Suppose you train a standard CNN classifier, where each image in the training set either shows a cat or a dog. Such a model would ideally evaluate an image with neither animal as 50-50, and the same for an image with both a cat and a dog in it.
Can these cases be reliably distinguished by inspecting the pre-softmax outputs? You might expect two low activations in the former case, and two high ones in the latter?
Sorry if this is well-known. I’m sure it must has been studied, but a quick google search didn’t help.
I think this is not guaranteed: for K classes you have K-1 fractions that define output, and one dimension is essentially arbitrary (sometimes it is set to zero as “calibrating” dimension). So, while it is intuitive to think about K positive scores, sum of these scores is not enforced to be meaningful (you may contrast this with dirichlet parameters).
I agree. Still, there may be something to the intuition that the raw output of the “cat node” node should correlate with the presence of cats, even if you have K-1 other animals categories. It may of course be that the “cat node” really represents the signal “lack of non-cat animal”.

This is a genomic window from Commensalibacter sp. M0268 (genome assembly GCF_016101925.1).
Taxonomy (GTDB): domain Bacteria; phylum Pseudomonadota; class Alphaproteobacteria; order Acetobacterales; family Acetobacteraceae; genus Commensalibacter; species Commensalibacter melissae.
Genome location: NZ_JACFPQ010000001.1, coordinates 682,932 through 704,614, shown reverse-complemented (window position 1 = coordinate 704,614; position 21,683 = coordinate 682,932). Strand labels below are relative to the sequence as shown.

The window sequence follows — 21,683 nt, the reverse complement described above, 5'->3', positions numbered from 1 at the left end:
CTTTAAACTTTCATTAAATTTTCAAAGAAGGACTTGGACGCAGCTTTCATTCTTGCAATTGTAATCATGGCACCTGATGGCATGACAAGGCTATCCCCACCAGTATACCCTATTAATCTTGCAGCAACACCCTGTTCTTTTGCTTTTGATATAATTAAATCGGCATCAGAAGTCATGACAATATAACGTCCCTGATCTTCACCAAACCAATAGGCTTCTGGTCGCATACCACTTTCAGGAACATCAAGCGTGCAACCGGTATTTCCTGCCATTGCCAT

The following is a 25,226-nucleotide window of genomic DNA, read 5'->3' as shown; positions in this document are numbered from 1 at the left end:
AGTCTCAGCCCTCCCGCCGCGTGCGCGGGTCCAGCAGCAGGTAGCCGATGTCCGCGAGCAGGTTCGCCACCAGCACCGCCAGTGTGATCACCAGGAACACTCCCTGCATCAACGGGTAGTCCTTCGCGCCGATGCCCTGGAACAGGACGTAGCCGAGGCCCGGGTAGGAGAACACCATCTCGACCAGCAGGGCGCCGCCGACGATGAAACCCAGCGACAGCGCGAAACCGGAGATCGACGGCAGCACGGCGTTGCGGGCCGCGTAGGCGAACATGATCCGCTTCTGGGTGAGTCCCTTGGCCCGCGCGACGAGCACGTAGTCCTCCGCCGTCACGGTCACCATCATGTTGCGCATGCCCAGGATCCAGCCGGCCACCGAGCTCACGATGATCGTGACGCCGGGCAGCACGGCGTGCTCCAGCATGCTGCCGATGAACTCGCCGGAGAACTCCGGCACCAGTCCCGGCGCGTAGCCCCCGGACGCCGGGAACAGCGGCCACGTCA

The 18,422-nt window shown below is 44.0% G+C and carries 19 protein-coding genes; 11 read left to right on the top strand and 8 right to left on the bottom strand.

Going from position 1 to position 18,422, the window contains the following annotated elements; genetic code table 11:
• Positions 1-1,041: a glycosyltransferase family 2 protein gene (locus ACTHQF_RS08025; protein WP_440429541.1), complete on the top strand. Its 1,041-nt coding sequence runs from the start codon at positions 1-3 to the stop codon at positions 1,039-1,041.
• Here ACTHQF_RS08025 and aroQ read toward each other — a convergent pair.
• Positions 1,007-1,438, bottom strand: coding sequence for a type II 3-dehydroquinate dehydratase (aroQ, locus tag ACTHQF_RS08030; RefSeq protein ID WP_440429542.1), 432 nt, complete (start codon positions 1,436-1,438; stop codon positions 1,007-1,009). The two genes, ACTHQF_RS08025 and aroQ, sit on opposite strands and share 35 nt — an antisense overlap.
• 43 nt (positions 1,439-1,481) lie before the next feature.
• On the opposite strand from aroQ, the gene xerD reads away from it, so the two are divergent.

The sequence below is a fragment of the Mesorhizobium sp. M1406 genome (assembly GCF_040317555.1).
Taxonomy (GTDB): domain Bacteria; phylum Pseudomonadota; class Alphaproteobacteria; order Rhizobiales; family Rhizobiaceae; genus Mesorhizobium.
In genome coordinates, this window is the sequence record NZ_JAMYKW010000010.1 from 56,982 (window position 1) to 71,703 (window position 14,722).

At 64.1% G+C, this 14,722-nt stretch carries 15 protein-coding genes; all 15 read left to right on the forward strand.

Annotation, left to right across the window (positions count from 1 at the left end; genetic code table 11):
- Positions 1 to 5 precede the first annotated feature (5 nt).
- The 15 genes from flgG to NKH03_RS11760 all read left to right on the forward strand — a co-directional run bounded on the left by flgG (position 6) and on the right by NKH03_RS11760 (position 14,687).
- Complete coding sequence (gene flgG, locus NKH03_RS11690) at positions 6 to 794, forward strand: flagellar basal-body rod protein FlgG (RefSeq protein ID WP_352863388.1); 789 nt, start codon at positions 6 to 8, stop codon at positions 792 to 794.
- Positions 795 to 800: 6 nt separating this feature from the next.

I’m not hoping for a mathematical theorem (although that would be nice), but wonder if it has been studied empirically. Since it’s such an obvious idea, I guess something would have been published on this.
I think negative numbers prevent that; in your example, “cat detector” can choose to increase cat scores or decrease all other scores. You could maybe achieve correlation if you enforce non-negative final network segment (weights & features), but then softmax (exponentiation part) would be not necessary. And sum of scores would still be undetermined, and may actually grow without bound.
Again, I agree, and by “lack of non-cat animal” I meant just that: instead of increasing the “cat output” on cat images, it may just as well decrease the other outputs (making them more negative). Still, it might be worth testing, and my question is if someone knows about any systematic empirical test of this (mathematically naive) hypothesis.